Murray Chantler

Murray grew up in Ontario but moved to Vancouver Island at the young age of eighteen.  Together with his first wife, he raised their three children, one daughter, and two sons, on their acreage in the rural community of Errington, not far from Englishman River Falls Park.  Murray’s life has been driven by three main interests: a deep love of and connection with the natural world, a passion to be creative, and a desire to change the world for the better.  These tenets led him to start volunteering as a teenager in support of environmental issues; to paint landscapes in oil as a young man and morph into a finishing carpenter and craftsman working with wood; to grow food organically for fifty years (and counting), and to volunteer continuously in his community throughout his adult life.

Murray was diagnosed with PLS, a rare sub-variant of ALS, in April 2010 at the age of fifty-seven when he was forced to retire for safety reasons; in hindsight, he had been experiencing symptoms for at least two or three years prior to that definitive diagnosis.  Murray feels that he has been very fortunate to have the love and support of his wife, Christina while dealing with the ramifications of this debilitating disease.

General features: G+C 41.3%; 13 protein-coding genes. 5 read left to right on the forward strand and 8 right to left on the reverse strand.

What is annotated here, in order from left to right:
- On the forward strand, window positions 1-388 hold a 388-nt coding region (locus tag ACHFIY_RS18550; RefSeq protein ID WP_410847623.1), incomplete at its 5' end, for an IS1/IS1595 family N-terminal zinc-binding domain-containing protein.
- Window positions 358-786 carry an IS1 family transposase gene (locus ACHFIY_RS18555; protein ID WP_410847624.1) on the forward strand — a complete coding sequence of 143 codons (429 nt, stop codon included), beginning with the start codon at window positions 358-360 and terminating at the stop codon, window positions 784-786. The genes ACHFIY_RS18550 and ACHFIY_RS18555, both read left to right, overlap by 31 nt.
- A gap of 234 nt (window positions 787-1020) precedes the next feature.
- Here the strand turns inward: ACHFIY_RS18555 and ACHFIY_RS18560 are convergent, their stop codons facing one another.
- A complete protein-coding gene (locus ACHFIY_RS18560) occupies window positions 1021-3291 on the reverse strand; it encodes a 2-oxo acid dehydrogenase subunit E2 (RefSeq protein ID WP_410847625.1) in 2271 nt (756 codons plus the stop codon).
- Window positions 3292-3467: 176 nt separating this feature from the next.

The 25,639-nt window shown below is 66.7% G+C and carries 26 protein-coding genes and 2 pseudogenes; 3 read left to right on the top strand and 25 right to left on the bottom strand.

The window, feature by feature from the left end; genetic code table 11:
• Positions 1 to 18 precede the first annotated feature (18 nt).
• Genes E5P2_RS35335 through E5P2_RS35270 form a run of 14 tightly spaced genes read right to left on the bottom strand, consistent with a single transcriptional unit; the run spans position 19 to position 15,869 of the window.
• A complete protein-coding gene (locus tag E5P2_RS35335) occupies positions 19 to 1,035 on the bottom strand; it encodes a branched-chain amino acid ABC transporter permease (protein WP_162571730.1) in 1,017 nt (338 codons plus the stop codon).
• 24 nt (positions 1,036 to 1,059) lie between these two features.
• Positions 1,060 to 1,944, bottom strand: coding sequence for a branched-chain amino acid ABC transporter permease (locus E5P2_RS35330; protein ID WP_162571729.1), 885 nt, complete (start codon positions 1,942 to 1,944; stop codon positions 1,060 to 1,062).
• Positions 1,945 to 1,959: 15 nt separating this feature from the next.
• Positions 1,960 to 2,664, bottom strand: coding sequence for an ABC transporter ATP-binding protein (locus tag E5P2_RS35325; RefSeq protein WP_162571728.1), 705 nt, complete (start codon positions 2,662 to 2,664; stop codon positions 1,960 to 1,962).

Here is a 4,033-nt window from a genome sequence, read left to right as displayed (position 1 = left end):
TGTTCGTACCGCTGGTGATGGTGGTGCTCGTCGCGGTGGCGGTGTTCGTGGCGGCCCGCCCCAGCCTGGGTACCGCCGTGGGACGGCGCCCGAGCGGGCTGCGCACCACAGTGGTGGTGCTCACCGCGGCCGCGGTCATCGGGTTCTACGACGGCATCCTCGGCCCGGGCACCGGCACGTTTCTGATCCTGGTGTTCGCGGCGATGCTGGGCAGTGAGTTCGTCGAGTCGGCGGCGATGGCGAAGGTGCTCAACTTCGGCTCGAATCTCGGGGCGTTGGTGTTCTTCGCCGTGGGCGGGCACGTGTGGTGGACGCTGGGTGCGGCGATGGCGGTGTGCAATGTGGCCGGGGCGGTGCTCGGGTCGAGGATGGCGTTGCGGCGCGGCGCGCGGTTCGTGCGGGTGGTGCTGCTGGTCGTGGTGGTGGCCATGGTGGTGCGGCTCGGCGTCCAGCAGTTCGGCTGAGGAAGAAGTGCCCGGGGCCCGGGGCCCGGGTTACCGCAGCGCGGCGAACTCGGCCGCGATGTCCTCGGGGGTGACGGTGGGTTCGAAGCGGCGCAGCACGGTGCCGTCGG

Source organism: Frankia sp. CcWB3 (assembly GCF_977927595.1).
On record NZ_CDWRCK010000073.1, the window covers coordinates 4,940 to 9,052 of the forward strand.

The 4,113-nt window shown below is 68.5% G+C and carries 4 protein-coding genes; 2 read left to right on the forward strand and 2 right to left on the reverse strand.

The support programs of the ALS Society of BC have been immensely beneficial to Murray and Christina.  In appreciation of that support, Murray has spearheaded a small team of fundraisers for the last ten years, written articles in an effort to raise public awareness of ALS, and generally offered his assistance in support of ALS patients and the ALS Society of BC in whatever way he can.  Murray is happy to offer to continue in his role as Director-at-Large for the NCIC Executive Committee.